I breastfed both of my sons till they were two and I’ve never even thought about how much time that worked out to be.
Until I read this tweet:
Someone just told me she had spent roughly 4866 hours of her life breastfeeding and that breastmilk is only free if we think of women’s time, bodies, and carework as worthless.
. . . . . . . ??
— Kera Lovell, Ph.D. (@keralovell) January 11, 2019
Breastfeeding definitely gives you a new appreciation of time and how you spend it. I often wondered to myself what I did all day before I started!
There’s no second to waste when you have a baby to look after.
But as this woman on Twitter so rightly points out, when we espouse that one of the biggest benefits of breastfeeding is that it’s free, we’re inadvertently discounting the emotional and physical “cost” for the mother.
Read more on breastfeeding:
- 5 things that make breastfeeding easier for new mums
- Supply and demand: tips for increasing milk supply
- 10 things women worry about when breastfeeding
Breastfeeding is no walk in the park
Even if you’re one of the lucky few who finds breastfeeding easy, those first few weeks of adjustment are painful and tiring.
I remember working with a woman who had triplets that she was breastfeeding – she said when she wasn’t eating she was resting to maintain her epic supply.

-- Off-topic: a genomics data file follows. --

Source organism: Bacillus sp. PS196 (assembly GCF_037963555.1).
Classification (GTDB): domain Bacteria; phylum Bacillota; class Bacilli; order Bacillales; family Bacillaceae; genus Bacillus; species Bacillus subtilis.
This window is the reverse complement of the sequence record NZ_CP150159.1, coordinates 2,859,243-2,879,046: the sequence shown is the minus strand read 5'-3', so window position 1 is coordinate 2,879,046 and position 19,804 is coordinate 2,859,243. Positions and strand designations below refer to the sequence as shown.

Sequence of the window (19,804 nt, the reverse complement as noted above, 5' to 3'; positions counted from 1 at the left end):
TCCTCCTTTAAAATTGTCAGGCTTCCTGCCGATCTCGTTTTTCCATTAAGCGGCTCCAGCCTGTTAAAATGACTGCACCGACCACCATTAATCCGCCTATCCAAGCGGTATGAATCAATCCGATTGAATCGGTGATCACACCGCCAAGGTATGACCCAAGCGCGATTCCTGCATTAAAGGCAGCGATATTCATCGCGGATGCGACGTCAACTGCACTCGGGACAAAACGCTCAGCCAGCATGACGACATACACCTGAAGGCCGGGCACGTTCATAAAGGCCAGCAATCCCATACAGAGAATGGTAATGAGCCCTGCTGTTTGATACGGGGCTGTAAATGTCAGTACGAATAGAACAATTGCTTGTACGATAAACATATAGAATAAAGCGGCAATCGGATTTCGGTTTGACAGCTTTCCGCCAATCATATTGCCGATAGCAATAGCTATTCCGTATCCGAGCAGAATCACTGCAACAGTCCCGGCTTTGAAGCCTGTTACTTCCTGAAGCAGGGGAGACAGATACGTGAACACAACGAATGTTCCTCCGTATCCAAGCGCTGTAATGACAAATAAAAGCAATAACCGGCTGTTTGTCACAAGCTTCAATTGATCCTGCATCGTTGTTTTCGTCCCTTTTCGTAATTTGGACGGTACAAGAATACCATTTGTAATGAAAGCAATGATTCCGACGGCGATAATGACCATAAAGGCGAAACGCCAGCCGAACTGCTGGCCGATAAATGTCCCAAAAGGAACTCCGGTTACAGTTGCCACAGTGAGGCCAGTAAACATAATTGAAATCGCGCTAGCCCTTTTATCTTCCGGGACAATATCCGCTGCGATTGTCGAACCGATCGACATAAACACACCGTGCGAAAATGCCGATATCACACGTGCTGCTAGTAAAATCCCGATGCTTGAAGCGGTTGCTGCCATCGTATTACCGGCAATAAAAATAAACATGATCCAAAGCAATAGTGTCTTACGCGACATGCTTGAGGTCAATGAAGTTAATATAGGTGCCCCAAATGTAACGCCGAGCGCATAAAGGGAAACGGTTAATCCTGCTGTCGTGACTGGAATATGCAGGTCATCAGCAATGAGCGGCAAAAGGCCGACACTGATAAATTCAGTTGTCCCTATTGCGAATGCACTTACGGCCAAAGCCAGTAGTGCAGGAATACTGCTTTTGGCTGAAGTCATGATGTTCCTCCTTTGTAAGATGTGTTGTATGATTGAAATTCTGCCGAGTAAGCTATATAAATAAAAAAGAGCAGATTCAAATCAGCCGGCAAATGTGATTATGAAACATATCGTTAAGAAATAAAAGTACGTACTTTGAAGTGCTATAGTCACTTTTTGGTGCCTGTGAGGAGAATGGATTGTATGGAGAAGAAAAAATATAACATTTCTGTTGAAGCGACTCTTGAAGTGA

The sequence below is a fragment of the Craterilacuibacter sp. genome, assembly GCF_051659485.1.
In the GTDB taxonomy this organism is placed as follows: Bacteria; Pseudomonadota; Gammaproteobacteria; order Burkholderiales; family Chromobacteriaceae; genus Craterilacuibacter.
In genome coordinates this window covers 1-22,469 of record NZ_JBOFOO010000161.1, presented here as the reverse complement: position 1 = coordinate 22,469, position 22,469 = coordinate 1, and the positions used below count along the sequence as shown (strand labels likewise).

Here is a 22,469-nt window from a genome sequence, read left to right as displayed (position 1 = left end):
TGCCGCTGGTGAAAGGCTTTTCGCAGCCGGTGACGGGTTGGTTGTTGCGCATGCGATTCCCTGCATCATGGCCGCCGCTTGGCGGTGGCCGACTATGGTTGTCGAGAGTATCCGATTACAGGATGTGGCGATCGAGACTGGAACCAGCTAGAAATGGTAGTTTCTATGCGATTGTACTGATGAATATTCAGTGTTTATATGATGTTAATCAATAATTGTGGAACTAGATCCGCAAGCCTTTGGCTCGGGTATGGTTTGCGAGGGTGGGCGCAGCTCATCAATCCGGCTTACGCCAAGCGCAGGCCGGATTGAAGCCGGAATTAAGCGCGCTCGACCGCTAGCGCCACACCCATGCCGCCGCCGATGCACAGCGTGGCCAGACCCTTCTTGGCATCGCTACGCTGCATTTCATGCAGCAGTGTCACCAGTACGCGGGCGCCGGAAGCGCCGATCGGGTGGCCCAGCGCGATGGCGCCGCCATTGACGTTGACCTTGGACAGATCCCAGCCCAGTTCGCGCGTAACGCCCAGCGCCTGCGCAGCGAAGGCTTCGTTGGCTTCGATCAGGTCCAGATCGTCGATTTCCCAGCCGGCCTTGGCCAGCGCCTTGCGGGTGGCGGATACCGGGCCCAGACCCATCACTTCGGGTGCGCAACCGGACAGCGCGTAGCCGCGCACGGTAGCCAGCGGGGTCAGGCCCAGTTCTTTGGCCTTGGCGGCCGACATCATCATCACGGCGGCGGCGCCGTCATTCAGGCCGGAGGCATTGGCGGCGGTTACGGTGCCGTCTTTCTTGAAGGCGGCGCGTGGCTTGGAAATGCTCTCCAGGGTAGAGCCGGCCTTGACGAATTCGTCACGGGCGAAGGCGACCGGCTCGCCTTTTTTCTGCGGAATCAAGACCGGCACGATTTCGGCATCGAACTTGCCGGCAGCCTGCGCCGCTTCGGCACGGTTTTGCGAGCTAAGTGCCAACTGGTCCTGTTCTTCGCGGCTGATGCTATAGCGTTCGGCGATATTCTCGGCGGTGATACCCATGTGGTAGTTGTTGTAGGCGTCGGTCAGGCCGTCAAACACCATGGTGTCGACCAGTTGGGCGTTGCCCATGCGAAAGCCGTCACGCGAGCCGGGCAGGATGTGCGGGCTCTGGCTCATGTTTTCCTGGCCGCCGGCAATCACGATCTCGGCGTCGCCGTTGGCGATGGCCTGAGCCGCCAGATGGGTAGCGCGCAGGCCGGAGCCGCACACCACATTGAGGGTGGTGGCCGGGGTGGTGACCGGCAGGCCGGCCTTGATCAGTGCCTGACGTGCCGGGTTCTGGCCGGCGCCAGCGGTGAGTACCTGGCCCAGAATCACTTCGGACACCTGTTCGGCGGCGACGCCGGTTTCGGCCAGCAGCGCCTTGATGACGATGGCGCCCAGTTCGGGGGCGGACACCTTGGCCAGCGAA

We’re all so quick to say how “easy” breastfeeding can be because it’s so portable. But great self-care is vital when you’re breastfeeding.
With my second son, I especially sought out the advice of Heidi Sze, a postpartum nutritionist because I remembered how hungry I was the first time around.
She set me straight with some simple, nutritious recipes to fuel me up and also, some pointers for what to include in all my meals to make sure they were energy dense.
It made a difference
Drinking lots of water and getting enough rest is also vital to the quality of your milk supply, but also how well you feel.
Point being: there is no such thing as a free lunch and breastfeeding mums need lots of love and support as well as the practical stuff.
So, next time you have a friend with a baby breastfeeding near you, pour her a glass of water, offer her a pillow to support her back and make her something yummy to eat while you’re at it.
She’s sustaining life with those breasts.